Looking back: Man struck by train, businessman enlists in Navy Seabees and divorces announced
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Every week, EastIdahoNews.com is looking back at what life was like during this week in history.
This week is Aug. 16 to Aug. 22.
BLACKFOOT — A well-known Blackfoot citizen known as E.E. Chalmers died Aug. 17, 1904, according to The Idaho Republican. At 11:40 p.m. that night, Chalmers — who was an attorney — was crossing a railroad track when he was struck by a train that was backing up. The paper reported that his body was “badly mangled” and “severed at the abdomen.”
Some citizens went to the scene, but others “avoided the locality till the evidences of death” were removed.
Chalmers was originally from Newbury, Vermont, and was 45 years old at the time of his death. He left behind his wife and three children.
REXBURG — Jesse Walters, the former manager of a Rexburg cafe known as Walters’ Cafe, enlisted in the Navy Seabees and was expected to leave for training on Aug. 22, 1943, according to The Rexburg Standard. The paper said he became the first Rexburg businessman to enlist in the armed service since the start of the war.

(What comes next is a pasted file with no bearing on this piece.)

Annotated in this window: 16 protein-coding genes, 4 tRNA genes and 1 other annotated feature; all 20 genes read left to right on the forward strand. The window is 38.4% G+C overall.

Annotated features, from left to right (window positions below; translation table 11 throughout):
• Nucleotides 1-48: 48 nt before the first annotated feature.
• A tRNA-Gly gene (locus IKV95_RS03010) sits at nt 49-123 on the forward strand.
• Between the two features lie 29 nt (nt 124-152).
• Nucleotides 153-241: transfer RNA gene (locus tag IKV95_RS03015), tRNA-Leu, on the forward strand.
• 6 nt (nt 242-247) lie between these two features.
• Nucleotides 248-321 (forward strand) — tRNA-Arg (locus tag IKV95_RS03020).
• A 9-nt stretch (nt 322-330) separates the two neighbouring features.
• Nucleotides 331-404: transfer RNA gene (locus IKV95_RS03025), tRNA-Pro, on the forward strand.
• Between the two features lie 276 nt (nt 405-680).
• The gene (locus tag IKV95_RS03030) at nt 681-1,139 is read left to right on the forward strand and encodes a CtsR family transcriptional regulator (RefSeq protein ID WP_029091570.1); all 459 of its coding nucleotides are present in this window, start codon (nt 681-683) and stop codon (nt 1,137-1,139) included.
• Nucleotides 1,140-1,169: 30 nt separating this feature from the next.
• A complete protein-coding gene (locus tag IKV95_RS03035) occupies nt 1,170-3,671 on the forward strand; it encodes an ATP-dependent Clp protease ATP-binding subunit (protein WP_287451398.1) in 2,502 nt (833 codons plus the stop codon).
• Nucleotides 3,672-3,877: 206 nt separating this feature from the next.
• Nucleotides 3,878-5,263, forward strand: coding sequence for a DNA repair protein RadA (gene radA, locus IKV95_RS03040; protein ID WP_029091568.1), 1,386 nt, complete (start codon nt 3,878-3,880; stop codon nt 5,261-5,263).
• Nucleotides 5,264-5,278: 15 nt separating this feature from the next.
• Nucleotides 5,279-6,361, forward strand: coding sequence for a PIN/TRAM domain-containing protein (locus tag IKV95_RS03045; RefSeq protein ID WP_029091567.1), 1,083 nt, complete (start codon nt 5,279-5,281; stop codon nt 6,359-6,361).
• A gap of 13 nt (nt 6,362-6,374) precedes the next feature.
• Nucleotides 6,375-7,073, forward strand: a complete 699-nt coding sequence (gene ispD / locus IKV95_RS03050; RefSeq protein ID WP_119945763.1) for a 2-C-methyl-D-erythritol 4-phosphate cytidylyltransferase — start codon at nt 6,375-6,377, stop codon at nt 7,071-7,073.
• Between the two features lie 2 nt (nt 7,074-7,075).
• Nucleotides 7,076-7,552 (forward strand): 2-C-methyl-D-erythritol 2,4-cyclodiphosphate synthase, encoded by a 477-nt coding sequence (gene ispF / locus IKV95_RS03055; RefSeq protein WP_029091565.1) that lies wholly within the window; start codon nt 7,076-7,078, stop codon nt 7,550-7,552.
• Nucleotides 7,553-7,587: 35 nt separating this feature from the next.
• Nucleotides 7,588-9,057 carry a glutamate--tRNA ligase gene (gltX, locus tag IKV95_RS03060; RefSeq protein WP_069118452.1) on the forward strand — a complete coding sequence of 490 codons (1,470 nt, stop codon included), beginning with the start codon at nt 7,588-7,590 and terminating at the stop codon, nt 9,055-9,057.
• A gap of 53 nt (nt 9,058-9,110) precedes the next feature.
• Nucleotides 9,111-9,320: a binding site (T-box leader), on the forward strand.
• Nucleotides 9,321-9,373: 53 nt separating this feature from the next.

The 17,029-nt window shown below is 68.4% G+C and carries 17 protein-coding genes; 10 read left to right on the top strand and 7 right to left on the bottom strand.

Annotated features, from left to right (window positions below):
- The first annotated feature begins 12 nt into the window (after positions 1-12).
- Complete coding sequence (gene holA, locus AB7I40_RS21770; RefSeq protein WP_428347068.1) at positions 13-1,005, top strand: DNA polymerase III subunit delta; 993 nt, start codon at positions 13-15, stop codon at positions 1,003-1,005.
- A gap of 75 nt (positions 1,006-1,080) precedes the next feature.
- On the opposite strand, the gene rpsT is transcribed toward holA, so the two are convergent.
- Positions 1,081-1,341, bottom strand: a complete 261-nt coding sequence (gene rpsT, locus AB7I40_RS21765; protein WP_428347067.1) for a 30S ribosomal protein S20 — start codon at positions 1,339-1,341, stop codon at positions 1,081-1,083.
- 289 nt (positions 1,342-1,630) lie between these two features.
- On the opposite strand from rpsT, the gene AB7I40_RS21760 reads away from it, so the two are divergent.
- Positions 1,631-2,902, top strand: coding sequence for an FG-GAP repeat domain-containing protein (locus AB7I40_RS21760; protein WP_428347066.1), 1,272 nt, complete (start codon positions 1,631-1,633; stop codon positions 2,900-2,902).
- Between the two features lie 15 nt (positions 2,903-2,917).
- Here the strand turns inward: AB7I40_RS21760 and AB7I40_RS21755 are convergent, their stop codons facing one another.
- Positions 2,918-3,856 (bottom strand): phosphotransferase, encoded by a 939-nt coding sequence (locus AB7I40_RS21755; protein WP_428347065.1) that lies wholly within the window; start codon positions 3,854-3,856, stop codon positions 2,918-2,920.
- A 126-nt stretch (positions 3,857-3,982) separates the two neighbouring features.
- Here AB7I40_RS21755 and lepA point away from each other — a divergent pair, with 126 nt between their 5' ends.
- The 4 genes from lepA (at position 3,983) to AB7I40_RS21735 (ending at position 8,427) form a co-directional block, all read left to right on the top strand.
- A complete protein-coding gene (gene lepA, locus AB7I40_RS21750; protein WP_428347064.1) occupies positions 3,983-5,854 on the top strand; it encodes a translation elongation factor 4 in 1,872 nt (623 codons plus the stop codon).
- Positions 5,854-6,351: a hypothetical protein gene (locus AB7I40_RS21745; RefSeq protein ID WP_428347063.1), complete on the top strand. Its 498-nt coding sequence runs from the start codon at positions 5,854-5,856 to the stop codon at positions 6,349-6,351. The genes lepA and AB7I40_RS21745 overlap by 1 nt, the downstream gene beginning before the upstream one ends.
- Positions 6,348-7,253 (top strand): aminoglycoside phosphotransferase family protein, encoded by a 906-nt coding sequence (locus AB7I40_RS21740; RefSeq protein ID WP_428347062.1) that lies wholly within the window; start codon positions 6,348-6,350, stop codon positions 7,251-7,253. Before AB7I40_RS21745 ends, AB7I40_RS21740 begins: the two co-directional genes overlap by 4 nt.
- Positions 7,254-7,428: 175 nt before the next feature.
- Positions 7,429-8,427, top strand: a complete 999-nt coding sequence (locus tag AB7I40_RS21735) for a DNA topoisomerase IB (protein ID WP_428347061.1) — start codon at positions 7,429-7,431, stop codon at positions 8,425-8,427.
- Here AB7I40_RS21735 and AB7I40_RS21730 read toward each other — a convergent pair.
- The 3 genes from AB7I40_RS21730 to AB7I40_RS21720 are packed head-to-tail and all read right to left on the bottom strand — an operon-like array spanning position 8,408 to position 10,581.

He managed the cafe for eight years but planned to close it while he was away. Not only did he leave his business, but Walters left his wife and three children to go serve.
RIGBY — Rigby locals Sandra Lee, Debra, Douglas and Barbara Scholes found a “large asparagus plant” growing on their farm. After the first crop, The Rigby Star said they watched it grow to a height of over eight feet tall and it’s width at the bottom was about 2.5 inches.
In its Aug. 20, 1964, issue, the paper said, “The youngsters brought the very bushy plant to the Star Office where it is now on display. They hope to show it at the Ririe Fair.”
IDAHO FALLS — The Post Register ran a section called “Eastern Idaho News of Record” on Aug. 18, 1976. The section included police reports, non-injury accidents, birth announcements, names of people who received marriage licenses and names of people who were granted divorces.
There were five divorces granted at the time, according to the paper. Along with the people’s names, dates of when the couples were married and which parent(s) was awarded the children, if any were involved, was also announced to the public.